Aphasia is an acquired communication disorder that currently affects about one million people in the United States. Although people with aphasia receive rehabilitation services, they often return to the community with barriers that impact participation in activities that are meaningful to them. Few research studies have investigated factors influencing participation in aphasia and people with aphasia are often excluded from research due to their language impairment. The purpose of this exploratory qualitative study was to identify the most common barriers and facilitators to community participation, as perceived by people with chronic aphasia following stroke.
Method: Five participants with mild to moderate aphasia due to stroke participated in individual semi-structured videotaped interviews. The interviews were conducted using an aphasia-friendly adapted format, and supportive communication was provided as appropriate for each participant. Living with Aphasia: Framework for Outcome Measurement (A-FROM) was used to formulate questions that explore and measure domains such as personal identity, environment, and participation to fully understand the lived experience with aphasia. All interviews were videotaped and subsequently transcribed and analyzed. Grounded theory was employed in analysis of interview transcripts and emergent themes were identified.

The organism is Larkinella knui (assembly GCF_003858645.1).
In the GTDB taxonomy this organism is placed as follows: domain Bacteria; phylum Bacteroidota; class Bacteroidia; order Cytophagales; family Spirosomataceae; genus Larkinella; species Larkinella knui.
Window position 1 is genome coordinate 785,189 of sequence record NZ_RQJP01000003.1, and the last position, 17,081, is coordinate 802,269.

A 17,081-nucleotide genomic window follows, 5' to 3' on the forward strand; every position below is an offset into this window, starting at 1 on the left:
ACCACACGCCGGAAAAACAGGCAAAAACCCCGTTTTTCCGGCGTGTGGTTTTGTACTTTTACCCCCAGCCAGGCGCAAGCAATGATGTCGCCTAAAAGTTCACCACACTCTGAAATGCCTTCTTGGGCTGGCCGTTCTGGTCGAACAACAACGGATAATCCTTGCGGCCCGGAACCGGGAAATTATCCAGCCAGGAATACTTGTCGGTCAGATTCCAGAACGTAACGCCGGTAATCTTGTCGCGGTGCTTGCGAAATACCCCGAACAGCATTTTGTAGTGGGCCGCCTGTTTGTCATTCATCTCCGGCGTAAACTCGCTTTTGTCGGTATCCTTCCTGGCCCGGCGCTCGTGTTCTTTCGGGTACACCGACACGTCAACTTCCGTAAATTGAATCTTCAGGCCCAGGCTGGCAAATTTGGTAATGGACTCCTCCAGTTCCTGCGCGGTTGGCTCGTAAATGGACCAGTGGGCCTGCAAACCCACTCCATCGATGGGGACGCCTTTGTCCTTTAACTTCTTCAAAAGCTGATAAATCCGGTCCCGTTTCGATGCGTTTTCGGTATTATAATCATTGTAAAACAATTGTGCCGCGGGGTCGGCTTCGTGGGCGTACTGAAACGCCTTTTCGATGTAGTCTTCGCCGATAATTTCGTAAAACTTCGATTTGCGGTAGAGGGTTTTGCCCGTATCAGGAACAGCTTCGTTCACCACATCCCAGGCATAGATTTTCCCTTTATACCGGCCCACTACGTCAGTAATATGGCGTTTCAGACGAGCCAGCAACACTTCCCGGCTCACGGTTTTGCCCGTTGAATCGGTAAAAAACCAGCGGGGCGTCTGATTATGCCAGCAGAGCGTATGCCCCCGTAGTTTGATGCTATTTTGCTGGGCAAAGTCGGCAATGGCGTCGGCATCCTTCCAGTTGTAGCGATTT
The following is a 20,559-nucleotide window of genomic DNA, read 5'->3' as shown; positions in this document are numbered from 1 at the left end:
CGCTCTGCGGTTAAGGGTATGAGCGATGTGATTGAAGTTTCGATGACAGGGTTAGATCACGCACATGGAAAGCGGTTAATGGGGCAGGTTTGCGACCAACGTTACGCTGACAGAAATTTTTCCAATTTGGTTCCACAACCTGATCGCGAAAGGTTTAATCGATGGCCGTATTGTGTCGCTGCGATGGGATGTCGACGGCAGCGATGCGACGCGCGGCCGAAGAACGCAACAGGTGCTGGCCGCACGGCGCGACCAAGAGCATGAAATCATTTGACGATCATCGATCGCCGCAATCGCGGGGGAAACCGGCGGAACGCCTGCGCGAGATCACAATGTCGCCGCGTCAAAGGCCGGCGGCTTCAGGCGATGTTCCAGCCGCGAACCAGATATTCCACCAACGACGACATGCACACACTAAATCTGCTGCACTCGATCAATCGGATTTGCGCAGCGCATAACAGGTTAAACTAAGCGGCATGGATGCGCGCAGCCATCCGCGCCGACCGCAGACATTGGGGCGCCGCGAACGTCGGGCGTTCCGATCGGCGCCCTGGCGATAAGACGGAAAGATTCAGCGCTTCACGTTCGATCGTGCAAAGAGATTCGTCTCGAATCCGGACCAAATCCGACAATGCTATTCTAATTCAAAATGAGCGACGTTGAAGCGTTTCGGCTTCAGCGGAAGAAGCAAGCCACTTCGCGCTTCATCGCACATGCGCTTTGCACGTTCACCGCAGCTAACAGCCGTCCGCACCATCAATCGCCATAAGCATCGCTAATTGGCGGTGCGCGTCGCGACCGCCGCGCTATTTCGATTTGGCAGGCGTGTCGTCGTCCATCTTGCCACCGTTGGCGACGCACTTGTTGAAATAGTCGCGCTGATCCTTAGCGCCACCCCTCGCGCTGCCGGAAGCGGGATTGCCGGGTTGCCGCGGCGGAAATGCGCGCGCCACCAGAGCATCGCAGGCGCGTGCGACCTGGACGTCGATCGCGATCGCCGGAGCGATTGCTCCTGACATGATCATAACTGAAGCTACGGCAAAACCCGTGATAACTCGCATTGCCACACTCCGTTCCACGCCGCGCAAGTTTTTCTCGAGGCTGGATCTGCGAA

Results: Three main themes emerged: The importance of the communication environment, changing social roles, and attitudes about aphasia as a disability. Several components of environment affect participation levels including: face-to-face interactions and personal factors that influenced ability to communicate. In addition, aphasia led to changes in employment status and shifted relationship dynamics to a more dependent role. Changing roles contributed to adjustments in support networks that influenced whether current relationships flourished or ended and how new relationships developed. People with aphasia felt that the general public’s knowledge of aphasia was lacking and that employers and the general public did not understand that aphasia is a disability.
Conclusion: This study provides preliminary data to understanding the key factors that influence participation.
Project: Livable Lives Initiative
Garcia, E., & Connor, L. T. (2011). Understanding barriers and facilitators to participation in people with aphasia: A qualitative approach (CSD Working Paper No. 11-38). St. Louis, MO: Washington University, Center for Social Development.